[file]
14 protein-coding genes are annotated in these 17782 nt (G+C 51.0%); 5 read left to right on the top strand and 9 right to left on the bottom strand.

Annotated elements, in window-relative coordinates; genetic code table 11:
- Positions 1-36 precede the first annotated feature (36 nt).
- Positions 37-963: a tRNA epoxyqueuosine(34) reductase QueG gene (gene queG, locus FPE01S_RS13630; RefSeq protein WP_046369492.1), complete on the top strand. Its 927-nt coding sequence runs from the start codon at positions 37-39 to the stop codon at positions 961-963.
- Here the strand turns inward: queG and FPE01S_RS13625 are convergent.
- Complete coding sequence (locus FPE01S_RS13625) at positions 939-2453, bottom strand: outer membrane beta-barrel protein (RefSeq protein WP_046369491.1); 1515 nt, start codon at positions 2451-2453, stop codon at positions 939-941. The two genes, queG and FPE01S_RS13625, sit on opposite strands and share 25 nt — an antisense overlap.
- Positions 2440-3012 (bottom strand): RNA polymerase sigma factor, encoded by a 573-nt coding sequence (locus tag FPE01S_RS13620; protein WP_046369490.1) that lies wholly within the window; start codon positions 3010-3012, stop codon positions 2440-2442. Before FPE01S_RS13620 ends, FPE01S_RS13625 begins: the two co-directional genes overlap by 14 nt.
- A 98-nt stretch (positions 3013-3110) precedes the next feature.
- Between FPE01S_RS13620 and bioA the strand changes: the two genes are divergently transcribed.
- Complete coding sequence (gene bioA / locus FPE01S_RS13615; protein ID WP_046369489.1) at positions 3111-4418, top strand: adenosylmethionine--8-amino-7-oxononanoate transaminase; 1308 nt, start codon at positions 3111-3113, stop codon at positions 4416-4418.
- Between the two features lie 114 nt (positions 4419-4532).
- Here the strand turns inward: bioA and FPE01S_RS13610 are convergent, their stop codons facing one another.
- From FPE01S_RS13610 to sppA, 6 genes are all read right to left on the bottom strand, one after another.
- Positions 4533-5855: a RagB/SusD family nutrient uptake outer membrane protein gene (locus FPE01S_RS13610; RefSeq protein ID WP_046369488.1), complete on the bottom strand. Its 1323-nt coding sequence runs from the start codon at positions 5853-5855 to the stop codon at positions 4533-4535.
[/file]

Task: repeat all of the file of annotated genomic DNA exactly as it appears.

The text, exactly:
14 protein-coding genes are annotated in these 17782 nt (G+C 51.0%); 5 read left to right on the top strand and 9 right to left on the bottom strand.

Annotated elements, in window-relative coordinates; genetic code table 11:
- Positions 1-36 precede the first annotated feature (36 nt).
- Positions 37-963: a tRNA epoxyqueuosine(34) reductase QueG gene (gene queG, locus FPE01S_RS13630; RefSeq protein WP_046369492.1), complete on the top strand. Its 927-nt coding sequence runs from the start codon at positions 37-39 to the stop codon at positions 961-963.
- Here the strand turns inward: queG and FPE01S_RS13625 are convergent.
- Complete coding sequence (locus FPE01S_RS13625) at positions 939-2453, bottom strand: outer membrane beta-barrel protein (RefSeq protein WP_046369491.1); 1515 nt, start codon at positions 2451-2453, stop codon at positions 939-941. The two genes, queG and FPE01S_RS13625, sit on opposite strands and share 25 nt — an antisense overlap.
- Positions 2440-3012 (bottom strand): RNA polymerase sigma factor, encoded by a 573-nt coding sequence (locus tag FPE01S_RS13620; protein WP_046369490.1) that lies wholly within the window; start codon positions 3010-3012, stop codon positions 2440-2442. Before FPE01S_RS13620 ends, FPE01S_RS13625 begins: the two co-directional genes overlap by 14 nt.
- A 98-nt stretch (positions 3013-3110) precedes the next feature.
- Between FPE01S_RS13620 and bioA the strand changes: the two genes are divergently transcribed.
- Complete coding sequence (gene bioA / locus FPE01S_RS13615; protein ID WP_046369489.1) at positions 3111-4418, top strand: adenosylmethionine--8-amino-7-oxononanoate transaminase; 1308 nt, start codon at positions 3111-3113, stop codon at positions 4416-4418.
- Between the two features lie 114 nt (positions 4419-4532).
- Here the strand turns inward: bioA and FPE01S_RS13610 are convergent, their stop codons facing one another.
- From FPE01S_RS13610 to sppA, 6 genes are all read right to left on the bottom strand, one after another.
- Positions 4533-5855: a RagB/SusD family nutrient uptake outer membrane protein gene (locus FPE01S_RS13610; RefSeq protein ID WP_046369488.1), complete on the bottom strand. Its 1323-nt coding sequence runs from the start codon at positions 5853-5855 to the stop codon at positions 4533-4535.